Back Testing Basics

Clear all

# Back Testing Basics

1 Posts
1 Users
0 Likes
826 Views
(@vanguardai)
Posts: 70
Topic starter

Backtesting assesses the viability of a trading strategy by discovering how it would play out using historical data. If backtesting works, traders and analysts may have the confidence to employ it going forward.
Investopedia

Average P/L
Average profit or loss will denote the amount of profit or loss which we can incur in one unit of time (days, minutes, hours) over a specific time period. Higher profits of course a good strategy.

Success Ratio
The success ratio is the number of trades we won or profited from to the number of trades we lost or incurred a loss on. This is an important indicator to understand how well our trading strategy is working and how much we need to update or optimize it in order to reap maximum benefits. Aim for higher success ratio.

Maximum Drawdown
Maximum Drawdown can be used as a measurement of risk. It denotes the maximum fall in the value of the asset from a peak value. This helps us assess the risk involved and the amount of loss that we could incur from our trading strategy, thus helping us decide the amount of risk we are willing to take. Minimal drawdown value is best.

Sharpe Ratio
Two strategies may give us equal returns, in this case, the strategy with a lower risk will be considered better than the other. This ratio would also tell a lot about the strategy or the trader, if the returns are consistent or more of luck. The measure of this is called the risk-adjusted return and can be calculated using the Sharpe Ratio.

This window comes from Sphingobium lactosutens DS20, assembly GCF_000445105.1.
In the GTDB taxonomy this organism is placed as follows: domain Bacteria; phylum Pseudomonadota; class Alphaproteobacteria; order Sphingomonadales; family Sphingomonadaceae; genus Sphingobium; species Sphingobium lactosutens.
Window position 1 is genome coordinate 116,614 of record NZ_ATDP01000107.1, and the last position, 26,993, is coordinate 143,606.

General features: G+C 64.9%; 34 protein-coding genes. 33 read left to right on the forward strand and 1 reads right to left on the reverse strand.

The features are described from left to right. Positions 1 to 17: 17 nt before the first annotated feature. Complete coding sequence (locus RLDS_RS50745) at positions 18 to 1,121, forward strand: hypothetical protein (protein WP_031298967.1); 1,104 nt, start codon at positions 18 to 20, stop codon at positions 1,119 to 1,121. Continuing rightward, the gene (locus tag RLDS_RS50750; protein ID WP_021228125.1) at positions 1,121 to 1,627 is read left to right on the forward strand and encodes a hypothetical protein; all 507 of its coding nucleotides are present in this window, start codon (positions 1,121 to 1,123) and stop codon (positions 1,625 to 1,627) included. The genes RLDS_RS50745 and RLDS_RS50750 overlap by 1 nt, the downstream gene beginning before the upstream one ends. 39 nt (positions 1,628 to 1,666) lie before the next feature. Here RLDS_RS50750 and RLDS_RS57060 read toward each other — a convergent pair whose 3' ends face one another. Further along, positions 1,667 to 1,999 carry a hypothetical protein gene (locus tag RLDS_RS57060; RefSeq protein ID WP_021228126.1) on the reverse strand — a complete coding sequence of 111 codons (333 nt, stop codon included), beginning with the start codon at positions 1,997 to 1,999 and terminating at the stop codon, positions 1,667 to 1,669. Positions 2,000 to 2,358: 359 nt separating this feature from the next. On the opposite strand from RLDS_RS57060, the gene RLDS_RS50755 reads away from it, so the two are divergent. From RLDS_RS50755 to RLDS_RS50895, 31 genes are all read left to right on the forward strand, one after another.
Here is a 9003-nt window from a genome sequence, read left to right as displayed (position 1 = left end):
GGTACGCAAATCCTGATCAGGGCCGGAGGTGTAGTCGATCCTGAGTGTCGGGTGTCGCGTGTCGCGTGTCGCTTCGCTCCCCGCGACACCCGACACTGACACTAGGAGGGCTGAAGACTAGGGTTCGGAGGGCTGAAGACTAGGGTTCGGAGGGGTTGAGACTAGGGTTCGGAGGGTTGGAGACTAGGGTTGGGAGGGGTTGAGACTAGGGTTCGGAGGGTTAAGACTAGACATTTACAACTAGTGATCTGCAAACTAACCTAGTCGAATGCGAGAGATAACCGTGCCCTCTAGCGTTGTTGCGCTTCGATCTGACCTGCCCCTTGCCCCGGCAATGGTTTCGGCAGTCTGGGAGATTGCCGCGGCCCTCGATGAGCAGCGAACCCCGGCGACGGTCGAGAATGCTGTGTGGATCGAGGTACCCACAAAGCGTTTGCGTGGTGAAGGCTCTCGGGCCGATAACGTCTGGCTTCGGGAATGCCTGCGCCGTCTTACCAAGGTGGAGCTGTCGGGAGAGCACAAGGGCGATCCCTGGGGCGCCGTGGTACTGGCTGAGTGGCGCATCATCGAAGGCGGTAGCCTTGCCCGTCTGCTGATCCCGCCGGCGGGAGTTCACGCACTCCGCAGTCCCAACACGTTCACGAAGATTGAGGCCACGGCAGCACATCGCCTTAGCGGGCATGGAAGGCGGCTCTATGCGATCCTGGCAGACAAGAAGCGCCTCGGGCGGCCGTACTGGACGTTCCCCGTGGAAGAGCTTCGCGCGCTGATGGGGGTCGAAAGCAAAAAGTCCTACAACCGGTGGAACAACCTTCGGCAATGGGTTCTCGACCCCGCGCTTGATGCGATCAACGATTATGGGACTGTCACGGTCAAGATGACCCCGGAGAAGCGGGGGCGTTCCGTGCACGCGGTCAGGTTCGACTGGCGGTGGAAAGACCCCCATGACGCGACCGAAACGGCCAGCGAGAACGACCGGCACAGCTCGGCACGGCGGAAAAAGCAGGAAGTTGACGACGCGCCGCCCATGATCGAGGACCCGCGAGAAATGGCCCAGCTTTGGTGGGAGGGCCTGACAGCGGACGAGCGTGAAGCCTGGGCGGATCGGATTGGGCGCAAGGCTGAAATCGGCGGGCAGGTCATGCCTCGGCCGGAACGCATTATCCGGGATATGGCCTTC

Typically, Sharpe ratios are categorized as:
Below 0 : Poor
above 0 - 1 : Acceptable
above 1 - 2 : Good
above 2 - 3 : Great
Above 3 : Superb!

Risk-Reward Ratio
Risk-reward ratio measures how much your potential reward is, for every money you risk.
If you have a risk-reward ratio of 1:3, it means you’re risking Php1 to potentially make Php3.
If you have a risk-reward ratio of 1:5, it means you’re risking Php1 to potentially make Php5.

Expectancy
Trading expectancy shows what the typical profit is for each trade placed. If it's negative, the strategy is a loser. If it's positive, the strategy is a winner. The calculation combines how many trades are typically won with the average loss on losers and the average gain on winners.

Sources:
Posted : 03/01/2021 3:11 pm
Topic Tags
Share: